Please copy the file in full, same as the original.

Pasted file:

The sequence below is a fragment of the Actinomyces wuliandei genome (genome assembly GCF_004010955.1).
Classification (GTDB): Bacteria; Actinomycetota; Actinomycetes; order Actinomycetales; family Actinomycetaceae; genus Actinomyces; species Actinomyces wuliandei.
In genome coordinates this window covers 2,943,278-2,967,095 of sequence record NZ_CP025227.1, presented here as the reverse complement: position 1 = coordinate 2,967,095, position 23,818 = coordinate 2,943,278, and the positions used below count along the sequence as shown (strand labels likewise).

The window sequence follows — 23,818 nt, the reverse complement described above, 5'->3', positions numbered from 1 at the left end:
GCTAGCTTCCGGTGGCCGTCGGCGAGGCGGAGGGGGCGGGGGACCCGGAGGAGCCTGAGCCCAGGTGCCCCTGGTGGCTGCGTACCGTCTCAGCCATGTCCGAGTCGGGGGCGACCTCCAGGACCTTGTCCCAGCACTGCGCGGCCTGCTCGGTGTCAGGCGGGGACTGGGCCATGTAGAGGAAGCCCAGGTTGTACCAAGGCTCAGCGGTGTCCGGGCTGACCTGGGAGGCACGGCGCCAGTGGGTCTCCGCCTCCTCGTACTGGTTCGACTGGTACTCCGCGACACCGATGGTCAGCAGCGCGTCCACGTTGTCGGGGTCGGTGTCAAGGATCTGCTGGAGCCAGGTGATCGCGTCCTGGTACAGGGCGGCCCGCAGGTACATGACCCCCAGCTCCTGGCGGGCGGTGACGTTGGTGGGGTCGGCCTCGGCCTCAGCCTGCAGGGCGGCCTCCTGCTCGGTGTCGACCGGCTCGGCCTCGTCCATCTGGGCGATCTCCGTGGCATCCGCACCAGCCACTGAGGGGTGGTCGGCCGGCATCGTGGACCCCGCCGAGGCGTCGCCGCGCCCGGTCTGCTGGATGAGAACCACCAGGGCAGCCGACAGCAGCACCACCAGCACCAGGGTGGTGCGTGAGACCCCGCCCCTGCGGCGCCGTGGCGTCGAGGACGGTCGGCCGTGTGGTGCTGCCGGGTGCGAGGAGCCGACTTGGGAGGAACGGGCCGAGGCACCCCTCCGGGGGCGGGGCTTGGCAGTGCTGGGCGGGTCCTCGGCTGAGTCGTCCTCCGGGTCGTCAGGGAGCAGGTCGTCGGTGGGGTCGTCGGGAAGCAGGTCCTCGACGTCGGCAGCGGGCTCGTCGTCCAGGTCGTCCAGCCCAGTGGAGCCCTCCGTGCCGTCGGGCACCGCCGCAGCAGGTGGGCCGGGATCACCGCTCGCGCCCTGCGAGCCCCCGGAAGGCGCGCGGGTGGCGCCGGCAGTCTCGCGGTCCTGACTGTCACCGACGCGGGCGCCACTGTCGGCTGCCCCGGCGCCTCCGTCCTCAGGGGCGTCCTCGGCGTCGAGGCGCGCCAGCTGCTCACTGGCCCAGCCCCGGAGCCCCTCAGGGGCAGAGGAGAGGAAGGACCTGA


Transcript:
The sequence below is a fragment of the Actinomyces wuliandei genome (genome assembly GCF_004010955.1).
Classification (GTDB): Bacteria; Actinomycetota; Actinomycetes; order Actinomycetales; family Actinomycetaceae; genus Actinomyces; species Actinomyces wuliandei.
In genome coordinates this window covers 2,943,278-2,967,095 of sequence record NZ_CP025227.1, presented here as the reverse complement: position 1 = coordinate 2,967,095, position 23,818 = coordinate 2,943,278, and the positions used below count along the sequence as shown (strand labels likewise).

The window sequence follows — 23,818 nt, the reverse complement described above, 5'->3', positions numbered from 1 at the left end:
GCTAGCTTCCGGTGGCCGTCGGCGAGGCGGAGGGGGCGGGGGACCCGGAGGAGCCTGAGCCCAGGTGCCCCTGGTGGCTGCGTACCGTCTCAGCCATGTCCGAGTCGGGGGCGACCTCCAGGACCTTGTCCCAGCACTGCGCGGCCTGCTCGGTGTCAGGCGGGGACTGGGCCATGTAGAGGAAGCCCAGGTTGTACCAAGGCTCAGCGGTGTCCGGGCTGACCTGGGAGGCACGGCGCCAGTGGGTCTCCGCCTCCTCGTACTGGTTCGACTGGTACTCCGCGACACCGATGGTCAGCAGCGCGTCCACGTTGTCGGGGTCGGTGTCAAGGATCTGCTGGAGCCAGGTGATCGCGTCCTGGTACAGGGCGGCCCGCAGGTACATGACCCCCAGCTCCTGGCGGGCGGTGACGTTGGTGGGGTCGGCCTCGGCCTCAGCCTGCAGGGCGGCCTCCTGCTCGGTGTCGACCGGCTCGGCCTCGTCCATCTGGGCGATCTCCGTGGCATCCGCACCAGCCACTGAGGGGTGGTCGGCCGGCATCGTGGACCCCGCCGAGGCGTCGCCGCGCCCGGTCTGCTGGATGAGAACCACCAGGGCAGCCGACAGCAGCACCACCAGCACCAGGGTGGTGCGTGAGACCCCGCCCCTGCGGCGCCGTGGCGTCGAGGACGGTCGGCCGTGTGGTGCTGCCGGGTGCGAGGAGCCGACTTGGGAGGAACGGGCCGAGGCACCCCTCCGGGGGCGGGGCTTGGCAGTGCTGGGCGGGTCCTCGGCTGAGTCGTCCTCCGGGTCGTCAGGGAGCAGGTCGTCGGTGGGGTCGTCGGGAAGCAGGTCCTCGACGTCGGCAGCGGGCTCGTCGTCCAGGTCGTCCAGCCCAGTGGAGCCCTCCGTGCCGTCGGGCACCGCCGCAGCAGGTGGGCCGGGATCACCGCTCGCGCCCTGCGAGCCCCCGGAAGGCGCGCGGGTGGCGCCGGCAGTCTCGCGGTCCTGACTGTCACCGACGCGGGCGCCACTGTCGGCTGCCCCGGCGCCTCCGTCCTCAGGGGCGTCCTCGGCGTCGAGGCGCGCCAGCTGCTCACTGGCCCAGCCCCGGAGCCCCTCAGGGGCAGAGGAGAGGAAGGACCTGA